November 28, 2018
Short postscript on post-first-vote scenarios
In yesterday’s briefing we gave a series of possible Brexit scenarios. We would like to highlight one of these today, and add a new one following a discussion we had yesterday. The scenario we included, and which seemes to be gaining ground, was the Norway option. Nick Boles, a Conservative MP, suggested a pragmatic compromise to get a Brexit deal passed: accept the withdrawal agreement with no changes, but change the political declaration towards what he calls a Norway-Plus option - the combined Efta/EEA package plus co-operation in specific ares such as foreign policy. Interestingly, this option has the support of some eurosceptics, the DUP, and many Labour MPs. For the DUP, this option would remove the main stumbling block of differential treatment for Northern Ireland and the UK mainland. Scottish Tories favour it as it removes any advantages Northern Ireland might gain over Scotland. And some English Tories, including cabinet ministers, favour it because it reduces the probability of the UK remaining in the purgatory of an all-UK customs union post-Brexit. It does, however, remove the possibility of an independent immigration policy.
We understand the position of the DUP and the Scottish Tories, but we find that Theresa May’s much discredited deal is not nearly as bad as the press it is getting. It ticks a number of boxes that the EEA/Efta arrangement does not. But we, too, would acknowledge that ,if May’s deal is voted down on December 11, then this is what might emerge as a good second-best alternative. It might stand a better chance of gaining support from a majority of MPs, including a good number of Labour MPs. We noted, for example, Stephen Kinnock tweeting heavily in favour.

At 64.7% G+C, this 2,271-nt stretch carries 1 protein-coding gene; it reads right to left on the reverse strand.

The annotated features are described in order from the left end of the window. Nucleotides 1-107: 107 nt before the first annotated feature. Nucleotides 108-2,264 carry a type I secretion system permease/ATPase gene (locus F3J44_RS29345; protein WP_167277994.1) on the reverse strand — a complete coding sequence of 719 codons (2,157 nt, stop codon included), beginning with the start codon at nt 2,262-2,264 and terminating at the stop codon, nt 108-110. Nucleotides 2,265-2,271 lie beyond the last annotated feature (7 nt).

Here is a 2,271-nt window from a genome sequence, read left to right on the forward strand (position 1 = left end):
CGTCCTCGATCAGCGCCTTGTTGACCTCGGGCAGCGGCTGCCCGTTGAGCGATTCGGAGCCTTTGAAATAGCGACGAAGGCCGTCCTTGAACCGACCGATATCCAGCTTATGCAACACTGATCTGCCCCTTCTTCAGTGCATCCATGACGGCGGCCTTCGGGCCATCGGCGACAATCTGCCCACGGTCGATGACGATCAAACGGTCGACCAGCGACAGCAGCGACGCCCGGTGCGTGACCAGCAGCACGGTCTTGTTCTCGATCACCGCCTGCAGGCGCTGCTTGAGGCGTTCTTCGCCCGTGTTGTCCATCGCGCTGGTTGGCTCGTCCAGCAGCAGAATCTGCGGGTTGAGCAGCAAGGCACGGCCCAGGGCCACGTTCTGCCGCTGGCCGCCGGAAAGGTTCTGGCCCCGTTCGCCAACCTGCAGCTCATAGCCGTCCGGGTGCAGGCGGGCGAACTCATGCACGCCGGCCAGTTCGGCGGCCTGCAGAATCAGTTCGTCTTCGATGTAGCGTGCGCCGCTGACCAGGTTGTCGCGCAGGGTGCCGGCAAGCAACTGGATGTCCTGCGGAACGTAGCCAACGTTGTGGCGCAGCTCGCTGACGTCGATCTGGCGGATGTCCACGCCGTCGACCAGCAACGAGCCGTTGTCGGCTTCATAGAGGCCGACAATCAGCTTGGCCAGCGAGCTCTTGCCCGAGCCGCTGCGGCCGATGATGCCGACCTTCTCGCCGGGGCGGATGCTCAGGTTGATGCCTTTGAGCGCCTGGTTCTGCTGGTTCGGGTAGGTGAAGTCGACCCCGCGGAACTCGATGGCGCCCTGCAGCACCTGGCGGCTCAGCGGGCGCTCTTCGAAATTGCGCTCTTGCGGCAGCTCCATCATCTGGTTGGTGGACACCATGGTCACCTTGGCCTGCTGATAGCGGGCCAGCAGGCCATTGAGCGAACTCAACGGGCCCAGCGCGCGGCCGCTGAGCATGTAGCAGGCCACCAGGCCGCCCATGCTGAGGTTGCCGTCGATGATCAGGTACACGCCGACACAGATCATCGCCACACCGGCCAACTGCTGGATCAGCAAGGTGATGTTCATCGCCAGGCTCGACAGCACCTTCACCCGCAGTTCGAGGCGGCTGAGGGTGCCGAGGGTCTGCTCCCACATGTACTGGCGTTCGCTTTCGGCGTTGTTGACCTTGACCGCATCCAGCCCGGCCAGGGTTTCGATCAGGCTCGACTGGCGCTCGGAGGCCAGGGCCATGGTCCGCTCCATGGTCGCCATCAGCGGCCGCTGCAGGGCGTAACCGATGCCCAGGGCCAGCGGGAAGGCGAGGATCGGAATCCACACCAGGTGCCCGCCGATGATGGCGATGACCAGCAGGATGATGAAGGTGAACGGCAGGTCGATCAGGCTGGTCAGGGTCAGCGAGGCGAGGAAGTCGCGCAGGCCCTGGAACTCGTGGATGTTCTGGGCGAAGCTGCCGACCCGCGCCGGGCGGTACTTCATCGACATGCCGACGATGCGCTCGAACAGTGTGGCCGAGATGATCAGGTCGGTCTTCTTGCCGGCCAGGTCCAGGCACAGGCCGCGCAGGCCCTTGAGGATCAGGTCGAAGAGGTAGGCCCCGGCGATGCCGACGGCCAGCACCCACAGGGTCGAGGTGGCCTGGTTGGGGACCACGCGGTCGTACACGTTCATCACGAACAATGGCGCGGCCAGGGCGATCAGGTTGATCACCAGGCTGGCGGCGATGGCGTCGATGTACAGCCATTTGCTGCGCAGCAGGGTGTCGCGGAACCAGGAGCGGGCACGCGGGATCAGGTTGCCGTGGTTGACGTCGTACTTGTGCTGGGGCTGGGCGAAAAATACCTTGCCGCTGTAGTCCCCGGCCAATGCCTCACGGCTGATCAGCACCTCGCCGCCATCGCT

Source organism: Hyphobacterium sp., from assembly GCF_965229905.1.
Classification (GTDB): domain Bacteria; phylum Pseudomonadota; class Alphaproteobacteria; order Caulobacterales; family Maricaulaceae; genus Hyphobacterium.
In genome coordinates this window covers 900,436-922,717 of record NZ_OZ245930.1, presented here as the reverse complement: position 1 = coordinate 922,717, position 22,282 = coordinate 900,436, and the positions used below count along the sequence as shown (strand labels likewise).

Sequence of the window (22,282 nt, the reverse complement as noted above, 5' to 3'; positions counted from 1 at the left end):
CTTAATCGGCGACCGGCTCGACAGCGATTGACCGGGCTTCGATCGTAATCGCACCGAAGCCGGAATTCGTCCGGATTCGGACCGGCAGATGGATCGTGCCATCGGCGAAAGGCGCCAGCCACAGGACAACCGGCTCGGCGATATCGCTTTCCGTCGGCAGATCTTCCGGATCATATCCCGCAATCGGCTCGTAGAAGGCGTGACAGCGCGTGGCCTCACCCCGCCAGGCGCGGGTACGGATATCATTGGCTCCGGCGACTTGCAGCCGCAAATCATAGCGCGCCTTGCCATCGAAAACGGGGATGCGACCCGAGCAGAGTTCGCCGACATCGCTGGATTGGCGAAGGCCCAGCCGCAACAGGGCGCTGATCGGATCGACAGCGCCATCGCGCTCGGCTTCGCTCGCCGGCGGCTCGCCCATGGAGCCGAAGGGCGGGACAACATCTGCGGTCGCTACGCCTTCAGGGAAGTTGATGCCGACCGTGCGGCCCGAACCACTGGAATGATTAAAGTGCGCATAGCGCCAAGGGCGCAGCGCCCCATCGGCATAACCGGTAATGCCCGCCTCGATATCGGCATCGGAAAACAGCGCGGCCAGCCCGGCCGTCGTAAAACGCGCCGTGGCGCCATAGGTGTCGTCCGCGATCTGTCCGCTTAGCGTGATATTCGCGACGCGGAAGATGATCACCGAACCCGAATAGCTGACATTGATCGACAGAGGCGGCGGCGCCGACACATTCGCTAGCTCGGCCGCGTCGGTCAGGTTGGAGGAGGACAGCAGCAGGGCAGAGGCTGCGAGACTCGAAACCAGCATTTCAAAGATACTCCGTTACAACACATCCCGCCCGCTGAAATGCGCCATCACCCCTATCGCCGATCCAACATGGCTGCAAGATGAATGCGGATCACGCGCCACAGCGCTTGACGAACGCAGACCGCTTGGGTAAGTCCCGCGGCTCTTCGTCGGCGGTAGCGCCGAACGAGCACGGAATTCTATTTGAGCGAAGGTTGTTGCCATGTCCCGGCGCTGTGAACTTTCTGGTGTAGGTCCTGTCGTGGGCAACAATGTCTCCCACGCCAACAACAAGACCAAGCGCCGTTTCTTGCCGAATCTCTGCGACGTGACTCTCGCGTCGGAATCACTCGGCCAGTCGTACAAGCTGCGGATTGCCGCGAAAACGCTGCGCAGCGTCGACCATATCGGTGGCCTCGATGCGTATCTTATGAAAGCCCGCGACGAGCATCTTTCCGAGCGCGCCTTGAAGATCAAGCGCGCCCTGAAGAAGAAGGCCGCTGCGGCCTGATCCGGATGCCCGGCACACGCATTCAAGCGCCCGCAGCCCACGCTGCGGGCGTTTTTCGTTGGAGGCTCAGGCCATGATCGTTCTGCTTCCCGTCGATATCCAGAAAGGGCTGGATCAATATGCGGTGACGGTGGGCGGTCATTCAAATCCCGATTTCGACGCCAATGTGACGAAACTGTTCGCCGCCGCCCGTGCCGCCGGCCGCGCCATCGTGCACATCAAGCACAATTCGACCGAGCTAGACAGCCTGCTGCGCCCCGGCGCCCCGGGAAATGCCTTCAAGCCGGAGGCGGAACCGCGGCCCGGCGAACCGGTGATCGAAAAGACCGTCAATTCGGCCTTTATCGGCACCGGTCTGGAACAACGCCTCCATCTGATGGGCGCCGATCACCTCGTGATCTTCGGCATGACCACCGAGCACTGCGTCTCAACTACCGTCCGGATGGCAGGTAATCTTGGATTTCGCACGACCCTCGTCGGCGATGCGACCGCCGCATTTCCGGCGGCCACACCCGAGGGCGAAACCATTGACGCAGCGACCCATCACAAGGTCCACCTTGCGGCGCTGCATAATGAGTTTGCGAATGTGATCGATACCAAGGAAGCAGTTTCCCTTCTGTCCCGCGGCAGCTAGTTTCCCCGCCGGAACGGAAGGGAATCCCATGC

On the second referendum, our main scenario was an election followed by a new government and a Commons majority in favour. We would like to add another possible second referendum scenario that could happen without an election. After the December 11 vote, the House votes in favour of a motion for a second referendum. Motion passes. Government refuses to legislate a second referendum. Parliament then passes a vote of no confidence in the government. An alternative, pro-referendum government is formed within 14 days, the prescribed period in the Fixed Term Parliaments Act. We think this is the less likely of the two referendum scenarios, but the idea of a short-lived government of national unity, with the sole purpose of pushing a second referendum, cannot be entirely excluded, especially as we are approaching a no-deal Brexit alternative.
We remain convinced that a deal based on the current withdrawal agreement - but not necessarily the political declaration - is the most likely of all options.